Epidemiology of oral contraceptives and cardiovascular disease.
ABSTRACT To review the association between combined oral contraceptives and cardiovascular disease, with emphasis on oral contraceptives containing low doses of estrogen (low-dose oral contraceptives).
A systematic search of the MEDLINE database was done for all relevant articles published between 1967 (when low-dose oral contraceptives were introduced in the United States) and June 1997. Textbooks, meeting proceedings, and reference lists were also searched.
All English-language human epidemiology studies of oral contraceptives that used cardiovascular disease as an end point were reviewed. Animal and metabolic studies were reviewed only if they were especially relevant to the mechanism of action of oral contraceptives.
Descriptive and analytic data from each study were collected.
Data were organized by cardiovascular end point, study design, estrogen dose, and type of progestogen. Data on relative and absolute risk are presented to address current prescription guidelines.
The risk for cardiovascular disease is lower with current preparations of oral contraceptives, including those that contain the new progestogens, than with older oral contraceptives containing high doses of estrogen. Among users of low-dose oral contraceptives, cardiovascular diseases occur mainly in smokers and women with predisposing factors. Every effort should be made to encourage smoking cessation among potential users of oral contraceptives.
SourceAvailable from: Uchenna NwaghaVolume 3 issue 2 edited by Uchenna nwagha, 07/2014; Medknow-Wolters Kluwer Health.
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ABSTRACT: We study the relation between menstrual irregularity and continuation rates from women who use oral contraceptive pill and those with subdermal progesterone implant. We made a retrospective comparative study, in private medical practice, of 117 women who are users of oral contraceptives with 30 μg of ethinyl estradiol (EE; Group A, n=64) and 20 μg EE (Group B, n=37), and those with etonogestrel subdermal implant (Group C, n=16). We studied age, time of use, type and duration of menstrual irregularities and continuation rates. One-way analysis of variance and chi-square test were used for statistical analysis. There were no statistical differences between the groups related with age and time of use in months. We found a significantly statistical differences when we compared the menstrual irregularities in Group A (n=5), Group B (n=6), related with Group C (n=14) (pInternational Congress Series 09/2004; 1271:311-314. DOI:10.1016/j.ics.2004.05.127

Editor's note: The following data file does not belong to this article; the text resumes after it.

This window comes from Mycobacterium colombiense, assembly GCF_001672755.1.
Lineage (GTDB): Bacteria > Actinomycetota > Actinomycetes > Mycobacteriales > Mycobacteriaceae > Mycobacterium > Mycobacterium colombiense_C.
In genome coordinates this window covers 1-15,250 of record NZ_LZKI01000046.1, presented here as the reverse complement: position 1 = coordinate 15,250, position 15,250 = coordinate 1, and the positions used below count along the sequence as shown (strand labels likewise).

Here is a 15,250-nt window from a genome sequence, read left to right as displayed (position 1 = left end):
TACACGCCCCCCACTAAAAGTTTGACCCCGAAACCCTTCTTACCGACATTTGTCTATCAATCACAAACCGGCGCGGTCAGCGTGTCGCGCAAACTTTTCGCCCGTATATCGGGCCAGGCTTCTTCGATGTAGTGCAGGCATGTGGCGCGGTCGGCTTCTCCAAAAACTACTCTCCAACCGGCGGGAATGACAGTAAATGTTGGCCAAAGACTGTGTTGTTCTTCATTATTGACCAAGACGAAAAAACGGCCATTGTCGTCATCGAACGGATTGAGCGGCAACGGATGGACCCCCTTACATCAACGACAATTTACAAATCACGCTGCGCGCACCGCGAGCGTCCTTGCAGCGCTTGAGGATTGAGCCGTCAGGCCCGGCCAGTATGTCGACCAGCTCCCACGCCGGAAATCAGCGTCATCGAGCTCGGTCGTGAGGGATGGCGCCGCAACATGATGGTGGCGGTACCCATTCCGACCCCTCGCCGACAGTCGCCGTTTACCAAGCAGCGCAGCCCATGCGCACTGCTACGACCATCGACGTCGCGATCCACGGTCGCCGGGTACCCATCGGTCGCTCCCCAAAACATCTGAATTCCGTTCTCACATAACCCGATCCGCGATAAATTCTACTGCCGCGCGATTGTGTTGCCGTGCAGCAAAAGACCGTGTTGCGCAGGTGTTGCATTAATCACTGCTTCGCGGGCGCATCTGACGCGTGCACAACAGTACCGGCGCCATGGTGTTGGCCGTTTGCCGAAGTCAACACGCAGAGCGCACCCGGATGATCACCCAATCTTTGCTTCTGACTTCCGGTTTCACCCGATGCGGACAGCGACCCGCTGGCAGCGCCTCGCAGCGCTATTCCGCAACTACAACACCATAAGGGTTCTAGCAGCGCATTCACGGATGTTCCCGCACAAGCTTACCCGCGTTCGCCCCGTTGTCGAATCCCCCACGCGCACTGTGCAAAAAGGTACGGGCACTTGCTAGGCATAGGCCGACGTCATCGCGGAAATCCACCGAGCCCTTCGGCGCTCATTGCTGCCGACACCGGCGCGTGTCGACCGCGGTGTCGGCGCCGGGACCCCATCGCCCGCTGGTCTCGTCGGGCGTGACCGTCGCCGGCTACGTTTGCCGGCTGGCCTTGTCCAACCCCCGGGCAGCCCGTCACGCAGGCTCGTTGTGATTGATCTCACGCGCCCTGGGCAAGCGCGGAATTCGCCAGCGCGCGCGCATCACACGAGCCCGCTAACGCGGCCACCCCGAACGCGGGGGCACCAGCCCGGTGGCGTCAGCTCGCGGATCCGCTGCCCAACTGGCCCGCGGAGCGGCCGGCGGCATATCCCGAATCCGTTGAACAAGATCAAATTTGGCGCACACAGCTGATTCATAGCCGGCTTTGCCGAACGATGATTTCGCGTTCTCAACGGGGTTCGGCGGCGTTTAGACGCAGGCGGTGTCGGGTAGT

Article: Contraceptive use in acne[Show abstract] [Hide abstract]
ABSTRACT: Acne vulgaris is an inflammatory disorder of the pilosebaceous follicle. It is well established that androgen hormones play a major role in sebum production and excretion, and are vital in the pathogenesis of acne. Isotretinoin notwithstanding, hormonal therapies such as combined oral contraceptives (COCs) and spironolactone are the only treatments that can affect sebum production and the androgen component of acne. Contraceptives are also used during isotretinoin therapy for pregnancy prevention. It is important for a dermatologist to be familiar with all the available methods of contraception to provide essential counseling to patients. The aim of this paper is to review the role of hormones in acne pathogenesis, discuss the use of hormonal therapies for acne, and detail various alternative contraceptive methods in relation to isotretinoin treatment and pregnancy prevention.Clinics in Dermatology 08/2014; 32(4):502–515. DOI:10.1016/j.clindermatol.2014.05.002 · 1.93 Impact Factor